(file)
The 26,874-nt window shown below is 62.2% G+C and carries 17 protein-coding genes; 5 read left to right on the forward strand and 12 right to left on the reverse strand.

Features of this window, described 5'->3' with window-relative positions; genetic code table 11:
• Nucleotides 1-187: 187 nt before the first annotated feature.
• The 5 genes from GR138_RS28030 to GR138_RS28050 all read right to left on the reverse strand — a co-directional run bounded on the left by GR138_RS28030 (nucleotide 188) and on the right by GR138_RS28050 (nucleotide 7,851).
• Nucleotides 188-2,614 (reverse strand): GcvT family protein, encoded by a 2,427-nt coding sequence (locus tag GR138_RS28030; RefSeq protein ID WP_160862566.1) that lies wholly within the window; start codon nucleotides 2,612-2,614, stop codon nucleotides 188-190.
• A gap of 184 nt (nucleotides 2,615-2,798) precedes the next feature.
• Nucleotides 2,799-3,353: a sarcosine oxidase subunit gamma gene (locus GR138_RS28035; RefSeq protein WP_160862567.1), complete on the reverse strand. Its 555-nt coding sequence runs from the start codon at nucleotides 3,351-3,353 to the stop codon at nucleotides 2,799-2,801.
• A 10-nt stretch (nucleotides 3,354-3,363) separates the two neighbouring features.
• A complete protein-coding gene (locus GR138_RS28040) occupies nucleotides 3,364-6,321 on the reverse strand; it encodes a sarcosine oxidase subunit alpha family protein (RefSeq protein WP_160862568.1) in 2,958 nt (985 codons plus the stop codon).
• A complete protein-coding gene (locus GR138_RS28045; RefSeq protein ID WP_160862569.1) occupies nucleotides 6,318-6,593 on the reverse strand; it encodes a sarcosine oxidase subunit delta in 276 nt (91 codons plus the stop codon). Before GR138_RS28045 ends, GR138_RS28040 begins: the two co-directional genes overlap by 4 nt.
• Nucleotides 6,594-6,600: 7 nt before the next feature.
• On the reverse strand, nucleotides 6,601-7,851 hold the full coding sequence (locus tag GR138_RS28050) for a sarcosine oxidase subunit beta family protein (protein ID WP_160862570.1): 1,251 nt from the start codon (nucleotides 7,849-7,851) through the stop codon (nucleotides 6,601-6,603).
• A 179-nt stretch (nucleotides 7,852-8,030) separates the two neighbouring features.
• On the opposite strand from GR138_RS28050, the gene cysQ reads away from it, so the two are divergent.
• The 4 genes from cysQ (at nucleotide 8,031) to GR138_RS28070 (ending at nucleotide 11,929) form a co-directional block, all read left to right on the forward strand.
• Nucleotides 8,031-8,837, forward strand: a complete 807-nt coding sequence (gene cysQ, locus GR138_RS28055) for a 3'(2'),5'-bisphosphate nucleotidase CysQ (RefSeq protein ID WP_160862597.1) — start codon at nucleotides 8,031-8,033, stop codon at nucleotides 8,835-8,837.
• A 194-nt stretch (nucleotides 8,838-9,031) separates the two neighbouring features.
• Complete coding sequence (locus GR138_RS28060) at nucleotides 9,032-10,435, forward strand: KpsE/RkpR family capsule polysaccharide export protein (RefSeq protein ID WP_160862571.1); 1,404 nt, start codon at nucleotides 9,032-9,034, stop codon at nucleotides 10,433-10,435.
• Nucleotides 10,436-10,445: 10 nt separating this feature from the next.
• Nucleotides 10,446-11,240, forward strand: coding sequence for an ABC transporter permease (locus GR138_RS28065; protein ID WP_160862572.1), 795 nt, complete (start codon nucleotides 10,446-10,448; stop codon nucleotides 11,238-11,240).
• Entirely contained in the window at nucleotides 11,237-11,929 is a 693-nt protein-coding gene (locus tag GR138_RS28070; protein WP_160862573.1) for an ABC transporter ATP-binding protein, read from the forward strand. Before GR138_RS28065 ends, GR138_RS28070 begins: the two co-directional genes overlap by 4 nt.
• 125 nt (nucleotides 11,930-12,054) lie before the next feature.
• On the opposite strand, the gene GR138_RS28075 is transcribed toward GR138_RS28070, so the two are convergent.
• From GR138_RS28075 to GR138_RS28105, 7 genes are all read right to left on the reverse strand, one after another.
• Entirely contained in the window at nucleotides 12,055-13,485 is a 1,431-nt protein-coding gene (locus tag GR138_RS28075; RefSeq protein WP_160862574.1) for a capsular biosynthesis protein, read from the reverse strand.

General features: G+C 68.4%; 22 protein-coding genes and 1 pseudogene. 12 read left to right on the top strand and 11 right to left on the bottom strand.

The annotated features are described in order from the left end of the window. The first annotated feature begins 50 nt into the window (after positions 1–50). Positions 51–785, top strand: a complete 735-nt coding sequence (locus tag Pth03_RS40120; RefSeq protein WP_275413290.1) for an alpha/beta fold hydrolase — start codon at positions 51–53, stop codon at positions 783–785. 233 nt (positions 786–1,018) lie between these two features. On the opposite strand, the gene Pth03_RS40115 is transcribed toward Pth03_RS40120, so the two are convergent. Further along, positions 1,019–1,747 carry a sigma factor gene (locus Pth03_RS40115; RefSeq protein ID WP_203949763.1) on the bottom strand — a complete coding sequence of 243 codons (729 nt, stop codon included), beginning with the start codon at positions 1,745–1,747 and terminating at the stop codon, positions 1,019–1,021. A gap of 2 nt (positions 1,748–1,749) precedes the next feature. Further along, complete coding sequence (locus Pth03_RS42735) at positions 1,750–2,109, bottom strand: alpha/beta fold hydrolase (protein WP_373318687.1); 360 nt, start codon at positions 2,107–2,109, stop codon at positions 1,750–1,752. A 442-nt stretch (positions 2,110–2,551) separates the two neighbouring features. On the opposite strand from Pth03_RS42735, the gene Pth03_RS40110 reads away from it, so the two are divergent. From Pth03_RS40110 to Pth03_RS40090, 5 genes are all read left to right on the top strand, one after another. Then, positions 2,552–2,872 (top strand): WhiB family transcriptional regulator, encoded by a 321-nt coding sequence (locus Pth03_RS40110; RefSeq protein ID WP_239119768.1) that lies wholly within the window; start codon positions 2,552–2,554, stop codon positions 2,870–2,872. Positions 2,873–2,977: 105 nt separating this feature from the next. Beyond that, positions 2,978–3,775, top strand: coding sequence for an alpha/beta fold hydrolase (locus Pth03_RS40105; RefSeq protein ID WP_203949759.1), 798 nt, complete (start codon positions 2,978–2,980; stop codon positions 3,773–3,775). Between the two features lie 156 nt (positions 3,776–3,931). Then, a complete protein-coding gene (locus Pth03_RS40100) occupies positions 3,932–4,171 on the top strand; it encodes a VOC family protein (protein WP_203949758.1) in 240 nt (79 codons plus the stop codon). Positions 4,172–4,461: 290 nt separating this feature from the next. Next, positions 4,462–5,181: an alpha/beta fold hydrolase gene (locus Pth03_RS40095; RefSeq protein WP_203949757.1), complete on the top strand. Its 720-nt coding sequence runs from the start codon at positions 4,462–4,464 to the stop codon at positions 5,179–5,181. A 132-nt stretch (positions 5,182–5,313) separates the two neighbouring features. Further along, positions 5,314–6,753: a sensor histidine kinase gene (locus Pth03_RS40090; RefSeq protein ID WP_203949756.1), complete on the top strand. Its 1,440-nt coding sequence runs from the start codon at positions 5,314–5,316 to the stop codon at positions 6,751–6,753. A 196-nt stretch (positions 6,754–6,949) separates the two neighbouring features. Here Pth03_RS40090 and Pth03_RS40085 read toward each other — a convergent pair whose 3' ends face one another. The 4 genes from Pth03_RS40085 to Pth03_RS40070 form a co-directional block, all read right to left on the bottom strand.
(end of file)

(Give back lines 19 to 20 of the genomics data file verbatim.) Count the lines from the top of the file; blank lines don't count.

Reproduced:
• Nucleotides 10,436-10,445: 10 nt separating this feature from the next.
• Nucleotides 10,446-11,240, forward strand: coding sequence for an ABC transporter permease (locus GR138_RS28065; protein ID WP_160862572.1), 795 nt, complete (start codon nucleotides 10,446-10,448; stop codon nucleotides 11,238-11,240).